rusader Feeds the hungry
Vision inspired work, which has outgrown home.
IDDLETOWN - Louella Thompson began a personal crusade in 1987 to feed the hungry the fourth Saturday of every month.
"I had a vision to do that," she said. " I had worried for three years about hungry people and decided to feed them myself."
She started out providing 250 people with carry-out lunches from her home on Yankee Road. Now Thompson and her helpers feed about 600 people a month - still from her home. The most she ever fed at a time was 1, 100.
The next step in Thompson's crusade comes early next year. she plans to go door-to-door soliciting money to complete a two-story brick building started several years ago to house the meals project.
"I'm going to have the building finished in 1995. It has sat unfinished about a year," said Thompson, 69, who is also a beautician.
A total of $150,000 is invested in the building adjacent to Thompson's
How to Donate
Coffee, sugar and other staples are needed on a regular basis, and traditional Thanksgiving foods are needed for a holiday dinners.
A special thank you to all who donate your time or money to help in feed the hunger.
|home, but it's a shell. About $80,000 will get
construction started again, and $120,00 more is needed to finish
it. Former Vice President Dan Quayle visited the building project
in 1989. " I was shocked that he would come to a place I was
getting together," Thompson said. "We have no doubt the
money will come from somewhere. God has said it will be there, and
it will be," said George Darrah of Dayton, Ohio, a member of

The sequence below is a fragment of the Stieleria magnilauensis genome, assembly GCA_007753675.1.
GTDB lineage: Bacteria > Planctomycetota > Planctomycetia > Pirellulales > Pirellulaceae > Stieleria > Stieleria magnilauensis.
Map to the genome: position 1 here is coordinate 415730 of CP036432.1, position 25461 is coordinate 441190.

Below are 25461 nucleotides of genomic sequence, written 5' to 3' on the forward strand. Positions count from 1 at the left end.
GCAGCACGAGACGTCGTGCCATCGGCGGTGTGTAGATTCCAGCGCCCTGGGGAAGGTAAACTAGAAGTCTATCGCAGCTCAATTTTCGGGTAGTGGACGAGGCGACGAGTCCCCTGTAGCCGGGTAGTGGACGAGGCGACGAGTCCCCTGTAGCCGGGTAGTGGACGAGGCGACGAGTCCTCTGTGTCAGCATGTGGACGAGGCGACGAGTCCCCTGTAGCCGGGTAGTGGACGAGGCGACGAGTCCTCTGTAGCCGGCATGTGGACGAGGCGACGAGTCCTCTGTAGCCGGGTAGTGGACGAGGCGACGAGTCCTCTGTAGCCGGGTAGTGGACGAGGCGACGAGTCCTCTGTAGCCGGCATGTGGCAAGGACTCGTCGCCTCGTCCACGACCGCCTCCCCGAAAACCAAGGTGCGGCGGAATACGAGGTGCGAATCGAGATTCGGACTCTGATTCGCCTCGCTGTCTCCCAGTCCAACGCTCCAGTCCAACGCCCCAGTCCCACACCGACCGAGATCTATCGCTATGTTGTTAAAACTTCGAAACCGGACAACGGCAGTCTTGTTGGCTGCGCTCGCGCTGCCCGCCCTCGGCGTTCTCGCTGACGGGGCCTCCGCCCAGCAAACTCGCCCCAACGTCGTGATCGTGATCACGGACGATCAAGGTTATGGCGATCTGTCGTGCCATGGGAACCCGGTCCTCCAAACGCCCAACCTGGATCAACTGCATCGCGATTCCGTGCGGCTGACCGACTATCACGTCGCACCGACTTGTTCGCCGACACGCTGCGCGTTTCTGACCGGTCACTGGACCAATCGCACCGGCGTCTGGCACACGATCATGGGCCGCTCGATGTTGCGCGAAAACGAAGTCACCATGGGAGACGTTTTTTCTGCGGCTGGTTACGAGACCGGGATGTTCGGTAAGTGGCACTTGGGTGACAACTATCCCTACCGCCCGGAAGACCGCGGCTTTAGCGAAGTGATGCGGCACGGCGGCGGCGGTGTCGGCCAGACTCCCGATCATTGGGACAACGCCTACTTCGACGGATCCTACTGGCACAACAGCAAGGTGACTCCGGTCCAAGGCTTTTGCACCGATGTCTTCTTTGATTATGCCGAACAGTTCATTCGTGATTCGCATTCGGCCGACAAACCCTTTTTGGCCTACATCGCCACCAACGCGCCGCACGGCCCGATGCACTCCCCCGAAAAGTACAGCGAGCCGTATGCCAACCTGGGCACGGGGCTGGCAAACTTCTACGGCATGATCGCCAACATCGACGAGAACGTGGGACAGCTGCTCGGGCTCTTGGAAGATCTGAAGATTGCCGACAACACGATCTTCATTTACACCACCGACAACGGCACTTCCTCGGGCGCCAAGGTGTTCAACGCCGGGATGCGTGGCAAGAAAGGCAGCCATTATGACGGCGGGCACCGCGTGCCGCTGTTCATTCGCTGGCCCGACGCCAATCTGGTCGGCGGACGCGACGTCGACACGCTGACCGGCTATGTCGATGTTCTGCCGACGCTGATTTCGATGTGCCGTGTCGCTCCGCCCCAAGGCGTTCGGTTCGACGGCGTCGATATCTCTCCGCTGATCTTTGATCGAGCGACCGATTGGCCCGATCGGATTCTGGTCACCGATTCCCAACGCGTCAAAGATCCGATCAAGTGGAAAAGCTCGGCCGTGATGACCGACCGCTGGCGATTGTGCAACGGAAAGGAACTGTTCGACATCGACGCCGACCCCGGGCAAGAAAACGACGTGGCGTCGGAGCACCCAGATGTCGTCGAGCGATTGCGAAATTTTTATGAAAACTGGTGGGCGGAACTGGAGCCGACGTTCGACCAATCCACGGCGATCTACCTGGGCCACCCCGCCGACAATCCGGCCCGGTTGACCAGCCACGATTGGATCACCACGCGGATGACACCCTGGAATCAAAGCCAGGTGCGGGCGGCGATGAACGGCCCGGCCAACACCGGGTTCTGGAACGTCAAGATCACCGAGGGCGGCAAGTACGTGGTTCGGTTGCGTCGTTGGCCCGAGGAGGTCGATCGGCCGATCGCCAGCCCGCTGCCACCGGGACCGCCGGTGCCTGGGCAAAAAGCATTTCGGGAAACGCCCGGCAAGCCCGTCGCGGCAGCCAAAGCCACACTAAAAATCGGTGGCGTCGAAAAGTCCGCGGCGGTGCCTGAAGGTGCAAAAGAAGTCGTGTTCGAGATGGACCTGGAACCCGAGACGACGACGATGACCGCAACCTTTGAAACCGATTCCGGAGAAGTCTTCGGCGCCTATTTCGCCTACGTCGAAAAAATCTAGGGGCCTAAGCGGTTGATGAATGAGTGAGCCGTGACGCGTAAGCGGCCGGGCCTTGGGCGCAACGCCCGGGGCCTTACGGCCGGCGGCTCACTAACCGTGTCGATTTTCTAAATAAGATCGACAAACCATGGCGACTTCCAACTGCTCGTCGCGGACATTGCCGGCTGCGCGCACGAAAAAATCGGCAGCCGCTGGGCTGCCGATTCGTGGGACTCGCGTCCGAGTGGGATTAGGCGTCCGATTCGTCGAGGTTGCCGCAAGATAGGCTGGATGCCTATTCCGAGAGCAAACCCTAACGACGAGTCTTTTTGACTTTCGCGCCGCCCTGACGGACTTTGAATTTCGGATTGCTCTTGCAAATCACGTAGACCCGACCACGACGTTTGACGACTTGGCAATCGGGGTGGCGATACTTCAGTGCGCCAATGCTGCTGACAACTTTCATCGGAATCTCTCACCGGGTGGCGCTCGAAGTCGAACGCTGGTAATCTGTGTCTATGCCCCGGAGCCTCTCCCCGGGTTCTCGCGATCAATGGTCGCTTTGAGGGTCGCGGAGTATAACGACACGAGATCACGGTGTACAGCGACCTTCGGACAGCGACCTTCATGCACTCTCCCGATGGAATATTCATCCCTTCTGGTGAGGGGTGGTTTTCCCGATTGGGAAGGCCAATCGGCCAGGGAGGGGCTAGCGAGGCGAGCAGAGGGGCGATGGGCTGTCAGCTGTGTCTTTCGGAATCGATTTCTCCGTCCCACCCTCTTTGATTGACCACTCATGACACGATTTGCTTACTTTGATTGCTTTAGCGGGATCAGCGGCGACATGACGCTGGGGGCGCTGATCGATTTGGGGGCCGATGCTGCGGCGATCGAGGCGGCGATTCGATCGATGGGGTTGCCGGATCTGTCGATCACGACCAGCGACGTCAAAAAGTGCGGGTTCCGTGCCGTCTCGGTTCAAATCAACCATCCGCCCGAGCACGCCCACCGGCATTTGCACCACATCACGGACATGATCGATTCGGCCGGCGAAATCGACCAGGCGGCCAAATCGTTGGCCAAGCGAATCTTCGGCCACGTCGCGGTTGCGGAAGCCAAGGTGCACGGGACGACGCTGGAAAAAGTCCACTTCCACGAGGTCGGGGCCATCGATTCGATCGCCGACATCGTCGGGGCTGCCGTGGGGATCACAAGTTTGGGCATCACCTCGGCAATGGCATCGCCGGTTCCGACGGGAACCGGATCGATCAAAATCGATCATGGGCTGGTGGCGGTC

Ginghamsburg United Methodist Church near Dayton, which helps Thompson
prepare and serve meals.
"We think Louella is one of the Saints of God. We are sure of it; her faith is that strong," he said.
Donations of food and money cover the average $700 cost of meals each month, Thompson said. She started preparing meals with primarily her own funds but began accepting donations after 250 showed up for the first give away.
She does not accept United Way or any Government funds in order to avoid control over the program.
Volunteer Vi Gin, a former Middletown city commissioner, sees Thompson's dedication.
"Louella has the voice from God within her. Nothing really deters her from her goal." Ginn said. "She never turns anyone away from her door."
Thompson's husband, John, died in February after being ill for several years.
Ginn said Thompson usually stays up all night before the free Saturday meals, served between 11 a.m. and 3 p.m.
Thompson said her vision for her next project is a shelter. She's looking at a lot across the street from her house. "The owner put it up for sale, and I told him he can't do that. No one will be there to buy it until I am ready to buy it," she said.